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The British Franchise Association has again been concerning itself with the question of self-regulation v Regulation. Regulation with a capital “R” in this context means regulation by the State—laws governing the way in which the relationship between franchisor and franchisee has to work; laws that might, for example prohibit “no reliance” (on anything said by the franchisor to the franchisee prior to the contract) clauses; or proscribe formal, pre-contract, disclosure by franchisor to franchisee (on which the franchisee can rely); or cooling off periods.

Learn how you can do business abroad

Steven Grant
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Warner Goodman Commercial is pleased to announce a forthcoming seminar on “Doing Business Abroad”, an evening of presentations in Southampton for SMEs interested in trading, expanding or operating overseas.

Exclusion of Liability in Contracts

Geoffrey Sturgess
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Commercial parties to a contract will always be concerned about any exclusion of liability contained in the contracts they enter into. The service or goods provider will be concerned about the liability they may incur in fulfilling their obligations under the contract, whilst the recipient of said services or goods will be concerned as to what extent their right to recover any loss suffered under the contract is restricted.  Geoffrey Sturgess, Company Commercial Consultant, here explains the reasons behind exclusion clauses and reviews recent case law. 

New Consumer Contract Regulations...what are the implications for business?

Torion Bowles
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Torion Bowles, solicitor within the Commercial Litigation and Dispute Resolution Team at Warner Goodman Commercial, examines the impact of the new Consumer Contract Regulations on traders and their businesses.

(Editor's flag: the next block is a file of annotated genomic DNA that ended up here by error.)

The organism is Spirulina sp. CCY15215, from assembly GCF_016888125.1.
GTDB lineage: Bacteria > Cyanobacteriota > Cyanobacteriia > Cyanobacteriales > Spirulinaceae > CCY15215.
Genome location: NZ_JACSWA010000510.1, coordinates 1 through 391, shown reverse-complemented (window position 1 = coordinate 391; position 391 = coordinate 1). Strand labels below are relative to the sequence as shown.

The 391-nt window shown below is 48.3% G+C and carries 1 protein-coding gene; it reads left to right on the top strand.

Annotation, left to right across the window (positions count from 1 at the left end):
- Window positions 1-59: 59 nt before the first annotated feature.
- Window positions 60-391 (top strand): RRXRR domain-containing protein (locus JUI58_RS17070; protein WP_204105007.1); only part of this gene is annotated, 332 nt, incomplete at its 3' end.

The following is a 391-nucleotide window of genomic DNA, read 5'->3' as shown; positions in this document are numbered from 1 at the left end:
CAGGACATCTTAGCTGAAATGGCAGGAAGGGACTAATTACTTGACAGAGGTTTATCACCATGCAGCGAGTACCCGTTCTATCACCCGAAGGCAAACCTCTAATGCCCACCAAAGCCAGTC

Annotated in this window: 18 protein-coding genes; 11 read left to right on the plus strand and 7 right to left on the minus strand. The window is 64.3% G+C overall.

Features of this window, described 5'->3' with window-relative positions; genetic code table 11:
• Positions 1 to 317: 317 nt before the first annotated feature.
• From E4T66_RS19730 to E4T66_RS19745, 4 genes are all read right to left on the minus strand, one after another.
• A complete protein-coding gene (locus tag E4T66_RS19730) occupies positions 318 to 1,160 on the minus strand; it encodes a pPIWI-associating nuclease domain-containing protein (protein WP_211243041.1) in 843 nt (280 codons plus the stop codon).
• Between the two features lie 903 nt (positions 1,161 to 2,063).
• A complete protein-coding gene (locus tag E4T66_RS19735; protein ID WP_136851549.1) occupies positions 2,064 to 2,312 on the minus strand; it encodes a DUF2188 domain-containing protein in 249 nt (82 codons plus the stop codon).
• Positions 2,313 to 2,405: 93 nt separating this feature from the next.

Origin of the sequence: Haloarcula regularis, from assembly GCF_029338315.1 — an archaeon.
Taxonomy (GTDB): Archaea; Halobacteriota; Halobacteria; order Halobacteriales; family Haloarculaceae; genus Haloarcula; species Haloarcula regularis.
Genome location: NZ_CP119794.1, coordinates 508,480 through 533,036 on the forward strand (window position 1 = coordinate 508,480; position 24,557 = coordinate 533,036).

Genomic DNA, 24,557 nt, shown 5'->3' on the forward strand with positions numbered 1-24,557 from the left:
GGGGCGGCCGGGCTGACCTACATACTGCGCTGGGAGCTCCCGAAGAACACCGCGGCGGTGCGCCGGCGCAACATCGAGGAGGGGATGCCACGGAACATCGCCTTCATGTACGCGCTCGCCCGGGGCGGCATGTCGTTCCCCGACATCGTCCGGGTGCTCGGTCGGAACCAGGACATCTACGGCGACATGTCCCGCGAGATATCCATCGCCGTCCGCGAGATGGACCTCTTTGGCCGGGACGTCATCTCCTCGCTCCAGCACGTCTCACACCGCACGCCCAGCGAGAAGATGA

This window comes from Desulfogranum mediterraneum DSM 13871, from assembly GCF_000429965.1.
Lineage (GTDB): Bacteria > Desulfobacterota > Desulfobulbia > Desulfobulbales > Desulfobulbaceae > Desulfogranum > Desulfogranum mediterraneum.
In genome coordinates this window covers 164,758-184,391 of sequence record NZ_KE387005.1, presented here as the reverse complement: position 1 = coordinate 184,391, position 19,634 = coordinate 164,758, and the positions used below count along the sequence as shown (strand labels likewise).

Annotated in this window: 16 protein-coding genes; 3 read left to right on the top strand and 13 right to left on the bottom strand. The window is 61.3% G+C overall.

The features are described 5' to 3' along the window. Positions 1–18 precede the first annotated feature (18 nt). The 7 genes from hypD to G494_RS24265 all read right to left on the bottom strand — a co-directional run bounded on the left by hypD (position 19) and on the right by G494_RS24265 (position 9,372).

US Attorney joins Hampshire law firm

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Unless you use our commercial department for your international commercial legal work, you may be unaware that it is a major part of our commercial practice, with no sign of slowing down.  It is for this reason that Jonathan Strassberg, a US, Scottish and UK joint qualified lawyer, has joined the team to help continue this expansion of our international caseload.

Private Investigator found guilty of "blagging"

Geoffrey Sturgess
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Barry Spencer, a private investigator and director of ICU Investigations Ltd has been found guilty of conspiring to unlawfully obtain personal data under section 55 of the Data Protection Act 1998 (DPA).  Geoffrey Sturgess, Company Commercial Consultant, here reviews the case and the possible ramifications that lie ahead for those who use private investigators to retrieve personal data.

Landlords Secure Legal Victory over Games Station Ltd's Administrator

Geoffrey Sturgess
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Commercial landlords will have been following the case of Games Station Ltd, which reached the Court of Appeal recently (February 2014), but it is of interest to all who supply goods and/or services to companies that then go into administration.

Shares are a serious business

Steven Grant
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The majority of questions that come from shareholders focus around a few key areas; working with other shareholders in the business, your personal rights as a shareholder, and selling your shares.

Ownership does not always mean control.  The directors, rather than shareholders, have day to day control of the company’s affairs.